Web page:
By on November 8, 2018

Toyota has been exceptionally vocal about its desire to spice up the brand and, for the most part, it has delivered. Expressive, sometimes polarizing, designs have begun populating its lineup as company president Akio Toyoda endlessly talks up the merit of sporting vehicles. While other chief executives focus solely on promoting mobility, he’s discussing the importance of building fun-to-drive cars.

The company’s motorsports group, Gazoo Racing (GR), has even started cranking out tuned versions of the brand’s road cars. However, none of them have made it to North America — nor will they. Despite all of Toyoda’s seemingly earnest talk of performance models, the United States hasn’t seen it manifest into anything tangible.

Considering Toyota also decided not to offer GR models in the U.S., and with cost-cutting measures making the 86 coupe a potential candidate for discontinuation, Akio’s grand vision doesn’t look particularly robust in the West. 

“For me, this is the kind of car we should all dream of making,” Toyoda said of the original Mini while being honored by Autocar earlier this year. “Affordable, simple and as fun to drive as a go-kart. Even if in the future people go to work in autonomous pods, as industry leaders it is also our job to keep making cars like this.”

Toyota already makes a few vehicles like this — the aforementioned 86 and 210-hp Yaris GRMN, being personal favorites. But one may soon face death while the other has been confirmed to stay out of North America. In fact, CarBuzz recently asked Toyota if any of the Gazoo models would make it into the United States.

“We do have TRD here in the U.S. and we have a lot of equity with that brand for many of our models. Other global markets are aligning with GR as their performance brand. Going forward, we’ll evaluate if there is value for us to align with GR, but at this time, we don’t plan to introduce the existing GR products,” responded Nancy Hubbell, senior manager of Toyota Product Communications.

We have a minor issue with that. Toyota Racing Development (TRD) has been analogous with off-roading for almost as long as anyone can remember. Its catalog reflects this perfectly, as the number of parts available for trucks absolutely trumps what’s on offer for cars. This doesn’t mean Toyota can’t bring GR models over to America as TRD variants, but we’re wondering if it would bother.

It’s not a hopeless situation, though. The brand is bending over backwards to deliver on its performance promise for the rest of the world. Toyoda was even spotted cruising around in the back of a prototype Century GR Sport two months ago, which is about as crazy and good as ideas come. This was followed by talk of a return of the MR2, even as the new Supra is readied for mass production, and there are supposed to be TRD versions of the Camry and Avalon appearing at the LA Auto Show at the end of this month.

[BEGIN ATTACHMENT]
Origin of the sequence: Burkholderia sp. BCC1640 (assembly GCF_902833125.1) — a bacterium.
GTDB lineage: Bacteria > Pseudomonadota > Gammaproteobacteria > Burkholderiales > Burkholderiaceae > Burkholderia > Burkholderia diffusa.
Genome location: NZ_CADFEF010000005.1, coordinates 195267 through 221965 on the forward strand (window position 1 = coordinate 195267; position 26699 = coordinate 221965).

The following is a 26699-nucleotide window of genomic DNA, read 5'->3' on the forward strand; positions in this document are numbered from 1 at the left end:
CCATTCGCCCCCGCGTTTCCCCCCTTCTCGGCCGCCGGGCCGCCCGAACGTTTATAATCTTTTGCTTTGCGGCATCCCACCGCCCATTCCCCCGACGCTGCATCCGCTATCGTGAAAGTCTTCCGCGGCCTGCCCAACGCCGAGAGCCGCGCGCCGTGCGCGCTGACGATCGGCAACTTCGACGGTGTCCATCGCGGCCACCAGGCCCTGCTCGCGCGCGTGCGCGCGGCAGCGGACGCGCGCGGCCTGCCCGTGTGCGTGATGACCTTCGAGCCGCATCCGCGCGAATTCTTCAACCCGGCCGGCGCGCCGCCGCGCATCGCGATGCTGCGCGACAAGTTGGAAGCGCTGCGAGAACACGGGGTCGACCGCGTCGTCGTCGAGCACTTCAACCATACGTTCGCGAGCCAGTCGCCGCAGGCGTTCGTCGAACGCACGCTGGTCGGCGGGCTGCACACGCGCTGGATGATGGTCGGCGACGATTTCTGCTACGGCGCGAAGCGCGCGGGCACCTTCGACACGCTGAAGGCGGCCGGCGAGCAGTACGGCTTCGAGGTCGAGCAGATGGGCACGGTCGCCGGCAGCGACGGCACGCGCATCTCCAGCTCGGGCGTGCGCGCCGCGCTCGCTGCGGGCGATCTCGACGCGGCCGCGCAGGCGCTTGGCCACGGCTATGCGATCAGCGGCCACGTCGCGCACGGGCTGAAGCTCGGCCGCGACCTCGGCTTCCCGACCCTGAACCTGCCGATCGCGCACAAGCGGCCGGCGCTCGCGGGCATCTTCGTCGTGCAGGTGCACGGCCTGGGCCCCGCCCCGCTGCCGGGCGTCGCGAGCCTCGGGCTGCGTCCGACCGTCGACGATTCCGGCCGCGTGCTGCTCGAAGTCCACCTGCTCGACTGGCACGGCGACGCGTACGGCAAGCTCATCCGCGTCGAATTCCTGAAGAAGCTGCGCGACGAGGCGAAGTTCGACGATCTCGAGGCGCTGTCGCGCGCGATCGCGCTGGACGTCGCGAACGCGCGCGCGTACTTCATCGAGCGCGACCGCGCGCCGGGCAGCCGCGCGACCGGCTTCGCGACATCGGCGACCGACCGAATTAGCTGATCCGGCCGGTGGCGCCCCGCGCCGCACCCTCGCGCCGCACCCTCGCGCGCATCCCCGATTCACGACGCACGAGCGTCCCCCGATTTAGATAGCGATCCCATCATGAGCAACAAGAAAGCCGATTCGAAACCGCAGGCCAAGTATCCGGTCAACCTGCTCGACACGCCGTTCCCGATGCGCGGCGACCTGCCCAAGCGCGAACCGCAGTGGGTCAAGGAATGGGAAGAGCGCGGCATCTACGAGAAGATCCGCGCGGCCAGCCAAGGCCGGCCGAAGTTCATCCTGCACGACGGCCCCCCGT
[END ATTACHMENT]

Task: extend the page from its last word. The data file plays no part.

Toyota is clearly committed to this performance mindset and a return to glory. We’re just worried it won’t extend its vision to North America. Those souped-up GR models are enticing. But an Avalon TRD? We’re not so sure. It might just bring some ground effects and new wheels.

[Images: Toyota]

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9 Comments on “Sorry, Gazoo Racing Models Aren’t Coming to the United States...”

  • avatar

    TRD was a small sponsor on Dan Gurney’s Eagles in IMSA competiton. However, yes they are primarily an off-road tuning department.

  • avatar


    I’m glad you want fun-to-drive cars. Toyota/Lexus cars should be more than four-wheeled appliances.

    However, I’m wondering what “fun-to-drive” translates to in Japanese because, to my eyes, ugly is NOT the same as fun-to-drive. Is it because your designers have no input into suspension tuning that they decide that ghastly, overwrought… frankly, juvenile… styling cues need to be plastered all over your newest cars. I mean, your legion of Avalon owners… did they really demand the new Avalon look like Darth Vader? I’m not mentioning Lexus as I don’t want my spine pulled out of my back.

    You can do better. Perhaps you should start by buying some Italian design house. Or, even easier to do, find a dictionary and tell your designers look up ‘elegant’, ‘graceful’ and, above all else, ‘restrained’. My eyes would greatly appreciate it. Thanks.

    • 0 avatar

      This. Times fifty-leven.

    • 0 avatar

      Good point on buying a design house. KIA went out and got Peter Schreyer from AUDI and it turned them around. Toyota though, may be the most proud of companies and that culture can stifle, or lead down the wrong roads. It’s not like they haven’t made cool cars, Supra, MR2, Celica (and I like to think my 2000 GS is pretty cool-looking). But those were a long time ago. Maybe Akio needs to go the John DeLorean route and go rogue.

    • 0 avatar

      Well stated James2. Most (all?) new Toyotas are becoming absolutely ghastly. I pine for the days of when Toyota had their “boring” family cars (read: tastefully styled) and then legitimate sporty cars that were more interesting looking and had the performance to back it up.

  • avatar

    GRMN Yaris is awesome. Makes me want a GRMN Yaris. If it said TRD Yaris I’d want it just as much.
    Toyota has the ability and resources to bring 1000 or 5000 or 10000 of these performance tuned models to the North American market.
    Just do it.
    You are so boring and vanilla Toyota.

  • avatar

    “You want fun cars?”

    “Yes, please.”


  • avatar

    Toyota branding committee:

    We’ve got to build some excitement in our brands!

    Did you say excrement? We could make a TuRD edition!

    No, no, no. Excitement! Fun! Like cartoons!

    How about naming something after a 60 year old cartoon character! The Gazoo edition!


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